For pupils absent due to illness in the weeks during exam preparation,
appeals and additional support procedures can be put in place in collaboration with Support for Learning Departments.
In 2007, for the first time, according to Chief Nurse, Janice McKenzie, at the Sick KIds in Edinburgh, in-patients were able to sit Standard Grades in English and Maths.
A pupil from Fife had her papers locked in the ward safe under great secrecy and security; while Chris Rainger, Support for Learning at Knox arranged to have the East Lothian pupil’s papers sent directly to my home address.
The designated exam area was in a room beside the phlebotomists’ tearoom, at the back of the haematology labs off Rillbank Terrace.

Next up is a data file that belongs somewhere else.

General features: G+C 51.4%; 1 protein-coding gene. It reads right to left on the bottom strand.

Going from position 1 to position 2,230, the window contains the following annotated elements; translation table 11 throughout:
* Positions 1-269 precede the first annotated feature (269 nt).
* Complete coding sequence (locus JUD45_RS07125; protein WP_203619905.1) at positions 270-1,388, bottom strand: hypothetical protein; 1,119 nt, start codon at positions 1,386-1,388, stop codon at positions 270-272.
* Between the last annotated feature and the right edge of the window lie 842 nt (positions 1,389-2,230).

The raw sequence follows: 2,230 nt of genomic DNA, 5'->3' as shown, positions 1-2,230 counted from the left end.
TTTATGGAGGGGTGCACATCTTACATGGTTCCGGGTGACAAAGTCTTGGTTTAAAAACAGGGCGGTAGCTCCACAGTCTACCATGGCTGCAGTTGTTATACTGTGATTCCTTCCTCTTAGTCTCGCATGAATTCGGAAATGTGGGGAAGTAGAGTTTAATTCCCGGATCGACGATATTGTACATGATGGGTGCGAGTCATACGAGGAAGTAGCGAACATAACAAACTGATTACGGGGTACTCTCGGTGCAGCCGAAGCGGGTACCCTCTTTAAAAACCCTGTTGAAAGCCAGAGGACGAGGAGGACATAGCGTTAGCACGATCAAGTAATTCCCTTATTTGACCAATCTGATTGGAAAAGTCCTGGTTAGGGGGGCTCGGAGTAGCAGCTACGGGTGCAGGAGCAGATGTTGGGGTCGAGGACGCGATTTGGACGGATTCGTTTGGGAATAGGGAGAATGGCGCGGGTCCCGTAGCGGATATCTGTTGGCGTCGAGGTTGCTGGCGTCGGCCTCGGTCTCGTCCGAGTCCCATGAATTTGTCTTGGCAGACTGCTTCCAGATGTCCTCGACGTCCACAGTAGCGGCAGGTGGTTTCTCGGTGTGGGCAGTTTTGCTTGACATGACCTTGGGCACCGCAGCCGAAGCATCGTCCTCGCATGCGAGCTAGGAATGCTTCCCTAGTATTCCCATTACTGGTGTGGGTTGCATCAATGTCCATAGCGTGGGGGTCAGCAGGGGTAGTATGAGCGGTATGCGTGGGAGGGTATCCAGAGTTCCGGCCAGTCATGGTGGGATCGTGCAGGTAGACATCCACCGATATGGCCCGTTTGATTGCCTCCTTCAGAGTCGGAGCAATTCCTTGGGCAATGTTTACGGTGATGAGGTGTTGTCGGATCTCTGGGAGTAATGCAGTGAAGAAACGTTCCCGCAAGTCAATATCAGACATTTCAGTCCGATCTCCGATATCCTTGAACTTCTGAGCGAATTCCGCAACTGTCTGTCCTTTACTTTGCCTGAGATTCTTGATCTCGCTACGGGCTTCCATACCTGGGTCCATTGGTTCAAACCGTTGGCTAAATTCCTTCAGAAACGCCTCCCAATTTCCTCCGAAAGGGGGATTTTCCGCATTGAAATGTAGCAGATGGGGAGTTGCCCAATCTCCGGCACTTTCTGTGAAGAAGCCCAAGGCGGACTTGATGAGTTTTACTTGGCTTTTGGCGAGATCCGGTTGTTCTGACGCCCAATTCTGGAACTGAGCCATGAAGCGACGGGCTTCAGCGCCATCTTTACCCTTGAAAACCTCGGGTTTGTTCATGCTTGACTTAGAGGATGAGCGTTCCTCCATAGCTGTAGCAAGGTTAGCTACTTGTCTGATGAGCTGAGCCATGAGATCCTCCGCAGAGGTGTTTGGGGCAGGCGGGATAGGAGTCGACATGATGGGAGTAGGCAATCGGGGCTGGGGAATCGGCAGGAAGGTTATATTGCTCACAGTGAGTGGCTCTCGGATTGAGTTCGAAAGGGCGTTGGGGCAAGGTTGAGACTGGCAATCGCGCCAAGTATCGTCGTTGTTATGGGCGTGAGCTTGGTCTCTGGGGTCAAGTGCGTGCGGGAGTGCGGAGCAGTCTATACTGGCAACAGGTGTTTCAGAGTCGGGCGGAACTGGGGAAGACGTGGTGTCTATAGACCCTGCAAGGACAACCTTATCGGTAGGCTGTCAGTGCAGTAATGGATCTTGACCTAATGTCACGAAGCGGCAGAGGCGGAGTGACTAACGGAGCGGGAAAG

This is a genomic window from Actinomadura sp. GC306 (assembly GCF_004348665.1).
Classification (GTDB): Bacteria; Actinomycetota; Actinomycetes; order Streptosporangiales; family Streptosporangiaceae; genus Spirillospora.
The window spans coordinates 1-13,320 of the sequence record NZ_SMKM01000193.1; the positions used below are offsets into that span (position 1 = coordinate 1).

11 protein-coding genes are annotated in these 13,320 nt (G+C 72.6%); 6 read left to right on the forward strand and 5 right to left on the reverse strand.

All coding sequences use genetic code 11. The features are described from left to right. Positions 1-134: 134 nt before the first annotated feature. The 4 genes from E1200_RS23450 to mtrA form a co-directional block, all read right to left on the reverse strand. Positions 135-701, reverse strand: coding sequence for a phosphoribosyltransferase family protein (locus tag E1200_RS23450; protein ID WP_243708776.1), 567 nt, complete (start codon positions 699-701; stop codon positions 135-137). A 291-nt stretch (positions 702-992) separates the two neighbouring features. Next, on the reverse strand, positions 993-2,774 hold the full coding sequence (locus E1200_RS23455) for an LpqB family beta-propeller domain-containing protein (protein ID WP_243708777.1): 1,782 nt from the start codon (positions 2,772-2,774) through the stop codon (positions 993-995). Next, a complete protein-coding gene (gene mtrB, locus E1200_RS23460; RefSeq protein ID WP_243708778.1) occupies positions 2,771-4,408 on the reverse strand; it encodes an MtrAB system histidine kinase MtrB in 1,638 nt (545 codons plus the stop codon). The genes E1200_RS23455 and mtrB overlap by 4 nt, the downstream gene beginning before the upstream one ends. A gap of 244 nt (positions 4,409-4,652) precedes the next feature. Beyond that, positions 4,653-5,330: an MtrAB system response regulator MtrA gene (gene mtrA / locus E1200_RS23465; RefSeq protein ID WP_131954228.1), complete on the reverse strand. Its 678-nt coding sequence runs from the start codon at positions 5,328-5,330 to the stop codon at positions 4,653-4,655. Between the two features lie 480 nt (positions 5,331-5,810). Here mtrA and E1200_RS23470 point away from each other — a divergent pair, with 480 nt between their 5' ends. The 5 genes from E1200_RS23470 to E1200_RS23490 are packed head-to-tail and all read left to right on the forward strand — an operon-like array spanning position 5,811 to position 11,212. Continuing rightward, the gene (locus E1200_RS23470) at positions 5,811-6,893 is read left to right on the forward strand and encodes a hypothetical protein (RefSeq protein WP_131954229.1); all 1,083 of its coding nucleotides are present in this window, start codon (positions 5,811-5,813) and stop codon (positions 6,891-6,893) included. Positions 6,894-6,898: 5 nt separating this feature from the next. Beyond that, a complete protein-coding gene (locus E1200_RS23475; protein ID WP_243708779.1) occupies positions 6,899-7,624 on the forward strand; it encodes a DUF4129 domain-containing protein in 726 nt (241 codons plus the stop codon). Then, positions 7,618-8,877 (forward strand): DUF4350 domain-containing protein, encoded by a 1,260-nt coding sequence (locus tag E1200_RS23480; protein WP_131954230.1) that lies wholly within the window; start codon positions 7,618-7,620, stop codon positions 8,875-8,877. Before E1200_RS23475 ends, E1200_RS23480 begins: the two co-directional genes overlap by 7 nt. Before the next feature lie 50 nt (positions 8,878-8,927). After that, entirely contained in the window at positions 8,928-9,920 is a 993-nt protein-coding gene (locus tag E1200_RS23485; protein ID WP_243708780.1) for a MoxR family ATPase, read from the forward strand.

The ward play specialist wheeled the pupils through the Victorian building out of the back door and along the street. I invigilated, provided IT support and tried to keep the girls comfortable with cups of tea and hot water bottles as the temperature dropped.
Anxious to follow the SQA guidelines accurately, I packed up and posted off the papers at the end of each day.
Both pupils finished the papers exhausted but happy to have experienced this high point in their education.
Hannah’s mum said that, like any 15 year old, Hannah wanted to be able to share the experience with her peers.
She was able to discuss papers with friends on her return home and Hannah
went on to complete 6 more exams on day trips from hospital to school where special arrangements had been made . Her results were excellent.
With a ‘can do’ attitude and collaboration, inclusion can limit the disadvantages for pupils with medical conditions.